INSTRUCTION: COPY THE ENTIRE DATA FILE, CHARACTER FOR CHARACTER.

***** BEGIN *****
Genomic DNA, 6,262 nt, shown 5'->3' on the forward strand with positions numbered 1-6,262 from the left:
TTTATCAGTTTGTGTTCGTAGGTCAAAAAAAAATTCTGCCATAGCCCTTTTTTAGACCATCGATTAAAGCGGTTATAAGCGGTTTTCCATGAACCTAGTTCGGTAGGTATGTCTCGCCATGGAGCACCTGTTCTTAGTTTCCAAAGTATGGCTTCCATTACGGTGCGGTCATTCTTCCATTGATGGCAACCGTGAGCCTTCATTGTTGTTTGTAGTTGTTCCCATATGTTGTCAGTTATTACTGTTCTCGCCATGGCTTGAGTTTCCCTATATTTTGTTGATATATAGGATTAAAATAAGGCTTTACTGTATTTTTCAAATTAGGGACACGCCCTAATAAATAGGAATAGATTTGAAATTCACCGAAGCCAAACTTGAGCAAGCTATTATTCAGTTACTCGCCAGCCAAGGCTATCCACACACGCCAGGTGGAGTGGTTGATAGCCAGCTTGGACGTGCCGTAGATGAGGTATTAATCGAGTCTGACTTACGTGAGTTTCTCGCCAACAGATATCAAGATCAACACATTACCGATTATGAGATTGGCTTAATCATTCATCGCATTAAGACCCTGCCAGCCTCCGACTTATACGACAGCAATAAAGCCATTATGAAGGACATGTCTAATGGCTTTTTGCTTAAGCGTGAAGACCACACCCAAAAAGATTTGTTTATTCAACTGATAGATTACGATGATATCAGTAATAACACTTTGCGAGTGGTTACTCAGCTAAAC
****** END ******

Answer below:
Genomic DNA, 6,262 nt, shown 5'->3' on the forward strand with positions numbered 1-6,262 from the left:
TTTATCAGTTTGTGTTCGTAGGTCAAAAAAAAATTCTGCCATAGCCCTTTTTTAGACCATCGATTAAAGCGGTTATAAGCGGTTTTCCATGAACCTAGTTCGGTAGGTATGTCTCGCCATGGAGCACCTGTTCTTAGTTTCCAAAGTATGGCTTCCATTACGGTGCGGTCATTCTTCCATTGATGGCAACCGTGAGCCTTCATTGTTGTTTGTAGTTGTTCCCATATGTTGTCAGTTATTACTGTTCTCGCCATGGCTTGAGTTTCCCTATATTTTGTTGATATATAGGATTAAAATAAGGCTTTACTGTATTTTTCAAATTAGGGACACGCCCTAATAAATAGGAATAGATTTGAAATTCACCGAAGCCAAACTTGAGCAAGCTATTATTCAGTTACTCGCCAGCCAAGGCTATCCACACACGCCAGGTGGAGTGGTTGATAGCCAGCTTGGACGTGCCGTAGATGAGGTATTAATCGAGTCTGACTTACGTGAGTTTCTCGCCAACAGATATCAAGATCAACACATTACCGATTATGAGATTGGCTTAATCATTCATCGCATTAAGACCCTGCCAGCCTCCGACTTATACGACAGCAATAAAGCCATTATGAAGGACATGTCTAATGGCTTTTTGCTTAAGCGTGAAGACCACACCCAAAAAGATTTGTTTATTCAACTGATAGATTACGATGATATCAGTAATAACACTTTGCGAGTGGTTACTCAGCTAAAC